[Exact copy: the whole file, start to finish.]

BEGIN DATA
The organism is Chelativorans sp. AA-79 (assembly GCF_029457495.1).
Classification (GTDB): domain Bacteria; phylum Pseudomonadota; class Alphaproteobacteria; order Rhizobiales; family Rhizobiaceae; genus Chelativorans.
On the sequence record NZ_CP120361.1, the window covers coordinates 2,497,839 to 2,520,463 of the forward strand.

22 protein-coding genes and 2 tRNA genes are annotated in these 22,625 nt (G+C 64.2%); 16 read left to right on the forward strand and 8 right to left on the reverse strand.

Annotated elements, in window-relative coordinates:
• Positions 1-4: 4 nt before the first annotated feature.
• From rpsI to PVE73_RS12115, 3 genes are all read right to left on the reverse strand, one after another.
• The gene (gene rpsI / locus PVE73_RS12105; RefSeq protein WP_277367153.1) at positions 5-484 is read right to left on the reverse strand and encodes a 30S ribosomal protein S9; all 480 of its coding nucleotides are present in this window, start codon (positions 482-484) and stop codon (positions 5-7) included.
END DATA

The organism is Chelativorans sp. AA-79 (assembly GCF_029457495.1).
Classification (GTDB): domain Bacteria; phylum Pseudomonadota; class Alphaproteobacteria; order Rhizobiales; family Rhizobiaceae; genus Chelativorans.
On the sequence record NZ_CP120361.1, the window covers coordinates 2,497,839 to 2,520,463 of the forward strand.

22 protein-coding genes and 2 tRNA genes are annotated in these 22,625 nt (G+C 64.2%); 16 read left to right on the forward strand and 8 right to left on the reverse strand.

Annotated elements, in window-relative coordinates:
• Positions 1-4: 4 nt before the first annotated feature.
• From rpsI to PVE73_RS12115, 3 genes are all read right to left on the reverse strand, one after another.
• The gene (gene rpsI / locus PVE73_RS12105; RefSeq protein WP_277367153.1) at positions 5-484 is read right to left on the reverse strand and encodes a 30S ribosomal protein S9; all 480 of its coding nucleotides are present in this window, start codon (positions 482-484) and stop codon (positions 5-7) included.